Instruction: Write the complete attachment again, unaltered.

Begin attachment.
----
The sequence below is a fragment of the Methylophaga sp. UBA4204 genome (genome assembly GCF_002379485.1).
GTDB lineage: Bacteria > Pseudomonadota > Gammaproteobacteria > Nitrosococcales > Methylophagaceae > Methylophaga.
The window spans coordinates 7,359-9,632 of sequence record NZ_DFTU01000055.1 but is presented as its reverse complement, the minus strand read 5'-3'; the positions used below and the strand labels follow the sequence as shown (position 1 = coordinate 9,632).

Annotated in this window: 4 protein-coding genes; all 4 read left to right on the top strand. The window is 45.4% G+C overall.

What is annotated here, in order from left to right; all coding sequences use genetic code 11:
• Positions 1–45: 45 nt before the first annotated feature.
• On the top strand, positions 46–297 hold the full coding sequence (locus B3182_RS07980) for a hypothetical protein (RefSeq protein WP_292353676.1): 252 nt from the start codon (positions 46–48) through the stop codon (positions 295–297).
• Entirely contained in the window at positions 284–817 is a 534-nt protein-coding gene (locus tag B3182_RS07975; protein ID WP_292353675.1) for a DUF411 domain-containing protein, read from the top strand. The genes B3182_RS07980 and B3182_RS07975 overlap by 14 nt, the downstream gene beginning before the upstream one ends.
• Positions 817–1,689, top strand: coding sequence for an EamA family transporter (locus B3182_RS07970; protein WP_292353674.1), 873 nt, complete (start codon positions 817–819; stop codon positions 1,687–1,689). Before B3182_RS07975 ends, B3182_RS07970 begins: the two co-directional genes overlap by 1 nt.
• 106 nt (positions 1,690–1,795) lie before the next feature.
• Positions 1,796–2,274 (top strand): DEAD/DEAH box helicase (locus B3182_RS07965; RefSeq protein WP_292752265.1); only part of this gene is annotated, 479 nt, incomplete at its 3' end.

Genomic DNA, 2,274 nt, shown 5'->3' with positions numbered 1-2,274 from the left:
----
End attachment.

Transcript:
The sequence below is a fragment of the Methylophaga sp. UBA4204 genome (genome assembly GCF_002379485.1).
GTDB lineage: Bacteria > Pseudomonadota > Gammaproteobacteria > Nitrosococcales > Methylophagaceae > Methylophaga.
The window spans coordinates 7,359-9,632 of sequence record NZ_DFTU01000055.1 but is presented as its reverse complement, the minus strand read 5'-3'; the positions used below and the strand labels follow the sequence as shown (position 1 = coordinate 9,632).

Annotated in this window: 4 protein-coding genes; all 4 read left to right on the top strand. The window is 45.4% G+C overall.

What is annotated here, in order from left to right; all coding sequences use genetic code 11:
• Positions 1–45: 45 nt before the first annotated feature.
• On the top strand, positions 46–297 hold the full coding sequence (locus B3182_RS07980) for a hypothetical protein (RefSeq protein WP_292353676.1): 252 nt from the start codon (positions 46–48) through the stop codon (positions 295–297).
• Entirely contained in the window at positions 284–817 is a 534-nt protein-coding gene (locus tag B3182_RS07975; protein ID WP_292353675.1) for a DUF411 domain-containing protein, read from the top strand. The genes B3182_RS07980 and B3182_RS07975 overlap by 14 nt, the downstream gene beginning before the upstream one ends.
• Positions 817–1,689, top strand: coding sequence for an EamA family transporter (locus B3182_RS07970; protein WP_292353674.1), 873 nt, complete (start codon positions 817–819; stop codon positions 1,687–1,689). Before B3182_RS07975 ends, B3182_RS07970 begins: the two co-directional genes overlap by 1 nt.
• 106 nt (positions 1,690–1,795) lie before the next feature.
• Positions 1,796–2,274 (top strand): DEAD/DEAH box helicase (locus B3182_RS07965; RefSeq protein WP_292752265.1); only part of this gene is annotated, 479 nt, incomplete at its 3' end.

Genomic DNA, 2,274 nt, shown 5'->3' with positions numbered 1-2,274 from the left: